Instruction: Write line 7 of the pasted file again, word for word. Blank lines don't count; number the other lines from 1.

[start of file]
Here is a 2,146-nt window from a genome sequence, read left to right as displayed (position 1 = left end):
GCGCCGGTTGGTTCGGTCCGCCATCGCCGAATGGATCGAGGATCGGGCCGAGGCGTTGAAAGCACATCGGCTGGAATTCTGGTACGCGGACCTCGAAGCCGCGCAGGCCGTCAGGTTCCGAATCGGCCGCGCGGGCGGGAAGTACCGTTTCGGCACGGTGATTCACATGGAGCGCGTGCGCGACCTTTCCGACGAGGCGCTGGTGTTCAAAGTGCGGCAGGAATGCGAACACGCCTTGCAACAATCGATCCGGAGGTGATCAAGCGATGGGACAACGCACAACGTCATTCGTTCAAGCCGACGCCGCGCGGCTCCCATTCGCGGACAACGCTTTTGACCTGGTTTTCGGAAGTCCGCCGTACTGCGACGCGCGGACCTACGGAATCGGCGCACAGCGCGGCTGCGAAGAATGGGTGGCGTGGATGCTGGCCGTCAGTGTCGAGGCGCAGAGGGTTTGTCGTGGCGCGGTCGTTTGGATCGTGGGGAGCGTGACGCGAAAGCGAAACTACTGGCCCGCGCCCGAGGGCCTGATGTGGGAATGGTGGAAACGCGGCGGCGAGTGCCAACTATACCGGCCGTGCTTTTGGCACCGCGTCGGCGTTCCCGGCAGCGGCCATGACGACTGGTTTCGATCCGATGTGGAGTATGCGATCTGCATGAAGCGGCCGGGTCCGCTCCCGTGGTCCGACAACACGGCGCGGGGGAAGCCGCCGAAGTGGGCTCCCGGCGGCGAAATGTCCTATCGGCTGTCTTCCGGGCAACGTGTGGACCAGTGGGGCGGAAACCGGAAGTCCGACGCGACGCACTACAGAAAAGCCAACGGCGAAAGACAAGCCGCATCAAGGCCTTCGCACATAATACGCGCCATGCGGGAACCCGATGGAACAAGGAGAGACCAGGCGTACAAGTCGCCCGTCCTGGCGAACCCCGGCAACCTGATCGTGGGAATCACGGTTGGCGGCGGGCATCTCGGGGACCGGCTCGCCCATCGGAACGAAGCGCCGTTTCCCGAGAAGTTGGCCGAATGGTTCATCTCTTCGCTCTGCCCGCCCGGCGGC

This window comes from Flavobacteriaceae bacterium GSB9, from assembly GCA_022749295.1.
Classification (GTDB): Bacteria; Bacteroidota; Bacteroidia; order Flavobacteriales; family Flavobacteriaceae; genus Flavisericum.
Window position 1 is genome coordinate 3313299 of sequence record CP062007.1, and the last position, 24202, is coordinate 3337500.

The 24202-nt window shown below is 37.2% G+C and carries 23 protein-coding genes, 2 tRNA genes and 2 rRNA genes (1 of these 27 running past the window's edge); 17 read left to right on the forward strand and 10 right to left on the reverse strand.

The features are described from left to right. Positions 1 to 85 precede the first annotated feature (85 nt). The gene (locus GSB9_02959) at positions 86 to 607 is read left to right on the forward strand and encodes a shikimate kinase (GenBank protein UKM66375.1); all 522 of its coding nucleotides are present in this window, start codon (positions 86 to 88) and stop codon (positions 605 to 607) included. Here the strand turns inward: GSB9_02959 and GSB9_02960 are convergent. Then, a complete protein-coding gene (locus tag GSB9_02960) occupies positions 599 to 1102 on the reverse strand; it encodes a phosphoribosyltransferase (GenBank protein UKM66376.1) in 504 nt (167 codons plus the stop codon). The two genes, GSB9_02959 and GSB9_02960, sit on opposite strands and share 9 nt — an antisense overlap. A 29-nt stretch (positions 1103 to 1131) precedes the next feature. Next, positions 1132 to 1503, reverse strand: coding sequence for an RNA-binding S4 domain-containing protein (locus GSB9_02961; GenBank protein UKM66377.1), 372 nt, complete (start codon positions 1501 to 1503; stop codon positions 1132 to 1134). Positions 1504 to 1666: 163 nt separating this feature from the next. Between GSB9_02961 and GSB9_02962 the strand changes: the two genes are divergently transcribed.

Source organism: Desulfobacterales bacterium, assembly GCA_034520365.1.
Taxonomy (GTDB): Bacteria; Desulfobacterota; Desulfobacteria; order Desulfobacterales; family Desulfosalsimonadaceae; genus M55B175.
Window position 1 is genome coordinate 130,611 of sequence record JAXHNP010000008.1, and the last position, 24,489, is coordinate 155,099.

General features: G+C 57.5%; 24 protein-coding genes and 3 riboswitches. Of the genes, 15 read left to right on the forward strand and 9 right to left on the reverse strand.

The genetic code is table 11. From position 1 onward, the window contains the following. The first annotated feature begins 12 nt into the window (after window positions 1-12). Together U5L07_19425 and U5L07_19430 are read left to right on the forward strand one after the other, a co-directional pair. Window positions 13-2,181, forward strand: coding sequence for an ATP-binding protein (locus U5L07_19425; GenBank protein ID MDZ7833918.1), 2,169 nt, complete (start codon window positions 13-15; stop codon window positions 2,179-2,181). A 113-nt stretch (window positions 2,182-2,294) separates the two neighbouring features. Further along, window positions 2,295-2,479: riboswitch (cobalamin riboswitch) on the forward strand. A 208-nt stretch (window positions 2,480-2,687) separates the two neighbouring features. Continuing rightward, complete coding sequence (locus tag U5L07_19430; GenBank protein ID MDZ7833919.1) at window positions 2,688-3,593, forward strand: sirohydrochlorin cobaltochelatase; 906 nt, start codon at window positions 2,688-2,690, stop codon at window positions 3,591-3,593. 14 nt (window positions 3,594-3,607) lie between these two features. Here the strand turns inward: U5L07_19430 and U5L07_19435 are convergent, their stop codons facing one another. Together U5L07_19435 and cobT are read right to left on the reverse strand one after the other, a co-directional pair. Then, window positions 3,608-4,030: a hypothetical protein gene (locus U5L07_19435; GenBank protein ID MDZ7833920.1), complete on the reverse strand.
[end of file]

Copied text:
The features are described from left to right. Positions 1 to 85 precede the first annotated feature (85 nt). The gene (locus GSB9_02959) at positions 86 to 607 is read left to right on the forward strand and encodes a shikimate kinase (GenBank protein UKM66375.1); all 522 of its coding nucleotides are present in this window, start codon (positions 86 to 88) and stop codon (positions 605 to 607) included. Here the strand turns inward: GSB9_02959 and GSB9_02960 are convergent. Then, a complete protein-coding gene (locus tag GSB9_02960) occupies positions 599 to 1102 on the reverse strand; it encodes a phosphoribosyltransferase (GenBank protein UKM66376.1) in 504 nt (167 codons plus the stop codon). The two genes, GSB9_02959 and GSB9_02960, sit on opposite strands and share 9 nt — an antisense overlap. A 29-nt stretch (positions 1103 to 1131) precedes the next feature. Next, positions 1132 to 1503, reverse strand: coding sequence for an RNA-binding S4 domain-containing protein (locus GSB9_02961; GenBank protein UKM66377.1), 372 nt, complete (start codon positions 1501 to 1503; stop codon positions 1132 to 1134). Positions 1504 to 1666: 163 nt separating this feature from the next. Between GSB9_02961 and GSB9_02962 the strand changes: the two genes are divergently transcribed.